Before Elmore Leonard abandoned westerns to blaze across the pantheon of bestsellerdom with his hip, stylish thrillers, punctuated with dead-pan humor and dialogue worthy of a David Mamet play, he might have written The Hot Kid
; it has some of the same crisp pacing and well-defined, if not especially complex, characters that marked his earlier novels. A show-down between Tulsa oil wildcatter and millionaire Oris Belmont and his 18-year-old son, who's attempting to shake him down, says all there is to say about both men:
"I dont know what's wrong with you. You're a nice-looking boy, wear a clean shirt every day, keep your hair combed ... where'd you get your ugly disposition? Your mama blames me for not being around, so then I give you things .. you get in trouble, I get you out. Well, now you've moved on to extortion in your life of crime ... I pay you what you want or you're telling everybody I have a girlfriend?"
Jack Belmont's blackmail scheme doesn't work, but after destroying his father's property, forging checks in his name, kidnapping his mistress, and joining a gang of notorious bank robbers after his release from prison, he encounters another man trying to get out from under his father's large shadow and create his own, bigger one. Deputy U.S. Marshal Carl Webster, who at age 15 shot a man trying to steal his cows and six years later dispenses equal justice to Emmet Long, the leader of Belmont's gang, now has Jack Belmont in his sights. Webster's exploits have earned him even more celebrity than Jack, who dreams of rivaling Pretty Boy Floyd as public enemy number one.
Were in the early 30's here, just as a dust cloud is rolling across the Oklahoma plains--the days of Bonnie and Clyde, when gangsters captured the public attention, and Leonard makes good use of place and time. His minor characters are much more interesting than his protagonists, especially the women, and the writing shows occasional flashes of his trademarked ironic humor. But it's not as cool--or as hot--as even his most dedicated readers are used to, and there's barely a trace of the bizarre plot twists and unlikely coincidences that define his most recent caper novels in this one. --Jane Adams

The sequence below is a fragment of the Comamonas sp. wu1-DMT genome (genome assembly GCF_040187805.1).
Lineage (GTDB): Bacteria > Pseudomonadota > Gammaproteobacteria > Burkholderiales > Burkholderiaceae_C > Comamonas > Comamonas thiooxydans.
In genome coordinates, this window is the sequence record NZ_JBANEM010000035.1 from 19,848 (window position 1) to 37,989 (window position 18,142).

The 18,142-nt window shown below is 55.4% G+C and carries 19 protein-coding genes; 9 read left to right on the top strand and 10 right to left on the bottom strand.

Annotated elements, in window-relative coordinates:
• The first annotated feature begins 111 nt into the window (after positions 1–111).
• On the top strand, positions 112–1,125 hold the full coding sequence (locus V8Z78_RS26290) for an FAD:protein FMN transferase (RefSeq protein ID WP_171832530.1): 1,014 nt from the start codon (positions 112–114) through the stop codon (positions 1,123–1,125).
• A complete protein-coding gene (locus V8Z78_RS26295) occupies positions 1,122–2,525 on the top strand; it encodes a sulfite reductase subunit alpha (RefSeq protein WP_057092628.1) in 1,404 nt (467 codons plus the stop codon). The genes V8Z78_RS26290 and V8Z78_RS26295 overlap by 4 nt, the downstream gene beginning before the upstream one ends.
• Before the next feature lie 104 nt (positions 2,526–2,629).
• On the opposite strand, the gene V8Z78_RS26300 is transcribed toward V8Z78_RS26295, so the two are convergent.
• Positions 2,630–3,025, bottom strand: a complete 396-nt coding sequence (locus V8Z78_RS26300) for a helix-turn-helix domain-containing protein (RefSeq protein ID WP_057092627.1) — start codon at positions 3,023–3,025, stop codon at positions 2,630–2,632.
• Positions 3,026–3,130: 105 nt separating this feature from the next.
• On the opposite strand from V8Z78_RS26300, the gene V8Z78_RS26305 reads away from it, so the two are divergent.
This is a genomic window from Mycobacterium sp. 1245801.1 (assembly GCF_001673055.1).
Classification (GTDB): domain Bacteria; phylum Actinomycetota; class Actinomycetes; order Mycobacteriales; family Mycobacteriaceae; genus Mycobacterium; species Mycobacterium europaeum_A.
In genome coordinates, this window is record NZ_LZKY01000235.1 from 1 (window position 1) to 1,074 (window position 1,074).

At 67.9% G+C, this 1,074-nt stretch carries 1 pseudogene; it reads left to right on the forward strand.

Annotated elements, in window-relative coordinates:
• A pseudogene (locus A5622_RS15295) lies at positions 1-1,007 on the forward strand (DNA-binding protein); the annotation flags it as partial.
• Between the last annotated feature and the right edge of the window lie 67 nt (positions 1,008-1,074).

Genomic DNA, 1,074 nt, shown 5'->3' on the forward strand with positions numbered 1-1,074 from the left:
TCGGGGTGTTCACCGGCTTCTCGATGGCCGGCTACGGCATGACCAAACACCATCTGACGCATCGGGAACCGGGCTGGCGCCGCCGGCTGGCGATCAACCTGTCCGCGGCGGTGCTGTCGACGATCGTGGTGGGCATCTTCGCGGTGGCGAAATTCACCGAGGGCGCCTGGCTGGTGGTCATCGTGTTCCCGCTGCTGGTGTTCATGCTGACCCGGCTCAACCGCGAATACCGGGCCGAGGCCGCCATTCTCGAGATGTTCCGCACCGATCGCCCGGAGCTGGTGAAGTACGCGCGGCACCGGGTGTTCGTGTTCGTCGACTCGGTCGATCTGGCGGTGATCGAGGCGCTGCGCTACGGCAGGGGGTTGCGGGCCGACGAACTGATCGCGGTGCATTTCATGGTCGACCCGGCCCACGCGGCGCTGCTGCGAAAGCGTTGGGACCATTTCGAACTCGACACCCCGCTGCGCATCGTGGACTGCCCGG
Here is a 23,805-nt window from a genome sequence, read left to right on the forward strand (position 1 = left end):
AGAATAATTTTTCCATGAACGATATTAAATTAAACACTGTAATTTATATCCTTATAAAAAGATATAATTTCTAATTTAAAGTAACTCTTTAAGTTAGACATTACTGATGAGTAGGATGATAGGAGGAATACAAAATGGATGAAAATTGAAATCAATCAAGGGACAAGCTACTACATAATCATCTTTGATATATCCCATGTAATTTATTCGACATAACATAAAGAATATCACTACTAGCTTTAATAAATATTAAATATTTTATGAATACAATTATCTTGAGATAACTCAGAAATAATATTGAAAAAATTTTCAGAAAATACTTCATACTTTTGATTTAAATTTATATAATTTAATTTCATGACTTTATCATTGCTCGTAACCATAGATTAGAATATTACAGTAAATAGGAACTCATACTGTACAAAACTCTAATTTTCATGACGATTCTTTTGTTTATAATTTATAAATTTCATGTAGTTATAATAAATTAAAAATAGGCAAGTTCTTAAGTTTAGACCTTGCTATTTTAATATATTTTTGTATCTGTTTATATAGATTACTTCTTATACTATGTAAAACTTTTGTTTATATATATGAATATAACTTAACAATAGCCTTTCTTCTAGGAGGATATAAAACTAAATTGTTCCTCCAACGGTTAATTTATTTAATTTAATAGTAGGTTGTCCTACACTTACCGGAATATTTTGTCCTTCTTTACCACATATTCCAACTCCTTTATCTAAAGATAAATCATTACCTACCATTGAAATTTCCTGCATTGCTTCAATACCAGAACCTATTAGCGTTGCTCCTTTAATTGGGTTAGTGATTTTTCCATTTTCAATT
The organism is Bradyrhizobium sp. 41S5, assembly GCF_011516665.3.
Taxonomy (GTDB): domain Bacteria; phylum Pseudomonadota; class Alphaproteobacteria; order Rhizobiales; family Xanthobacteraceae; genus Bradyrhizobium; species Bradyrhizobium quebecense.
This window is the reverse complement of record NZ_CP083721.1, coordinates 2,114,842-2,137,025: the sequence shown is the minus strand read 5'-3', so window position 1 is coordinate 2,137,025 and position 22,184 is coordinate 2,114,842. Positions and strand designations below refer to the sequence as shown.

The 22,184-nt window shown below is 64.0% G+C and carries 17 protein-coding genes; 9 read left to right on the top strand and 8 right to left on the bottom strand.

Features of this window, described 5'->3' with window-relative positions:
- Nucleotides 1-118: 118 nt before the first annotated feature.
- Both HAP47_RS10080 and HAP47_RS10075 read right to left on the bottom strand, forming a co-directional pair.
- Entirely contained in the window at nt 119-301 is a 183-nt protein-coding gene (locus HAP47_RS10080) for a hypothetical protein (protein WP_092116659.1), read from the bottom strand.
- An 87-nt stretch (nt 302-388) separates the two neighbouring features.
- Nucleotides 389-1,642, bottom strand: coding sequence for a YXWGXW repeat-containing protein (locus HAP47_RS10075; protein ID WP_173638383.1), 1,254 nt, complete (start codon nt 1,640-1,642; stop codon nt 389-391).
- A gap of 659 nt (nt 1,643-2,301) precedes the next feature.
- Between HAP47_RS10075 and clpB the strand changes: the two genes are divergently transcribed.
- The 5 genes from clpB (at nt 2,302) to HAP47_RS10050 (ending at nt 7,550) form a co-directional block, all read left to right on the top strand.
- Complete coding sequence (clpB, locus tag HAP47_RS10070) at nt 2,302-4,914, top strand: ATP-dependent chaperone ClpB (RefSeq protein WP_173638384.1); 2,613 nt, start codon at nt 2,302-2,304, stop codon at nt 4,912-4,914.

--This text refers to an out of print or unavailable edition of this title.
From Publishers Weekly
Leonard's (Get Shorty
) 40th novel is a nearly flawless audio production. Initially, Howard's lackadaisical meter and reading style comes off as flat and unenthused. But as the flavor of the story steeps, his low-key, deliberate delivery sets the perfect pitch for Leonard's stripped down dialogue. His slow cowpoke pace leaves plenty of space for the nuance with which he breathes life into Leonard's characters. Everyone is tough, everyone is cool, and nearly all speak in clipped Hemingway-like sentences. However, Howard carefully assigns each character a specific voice, timber and speed, saving the most calm and cool for Carlos "Carl" Webster, the young, quick-drawing U.S. marshal hero of the tale. The only thing amiss with this package is the music that opens and closes each CD. This is a western tale of shootouts, cattle rustlers and bank robbers. The swanky, sultry jazz music with lilting sax better fits Chandler than L'Amour. Once past these spurious strains, however, the listener is in for a satisfying earful.
Copyright © Reed Business Information, a division of Reed Elsevier Inc. All rights reserved.
--This text refers to the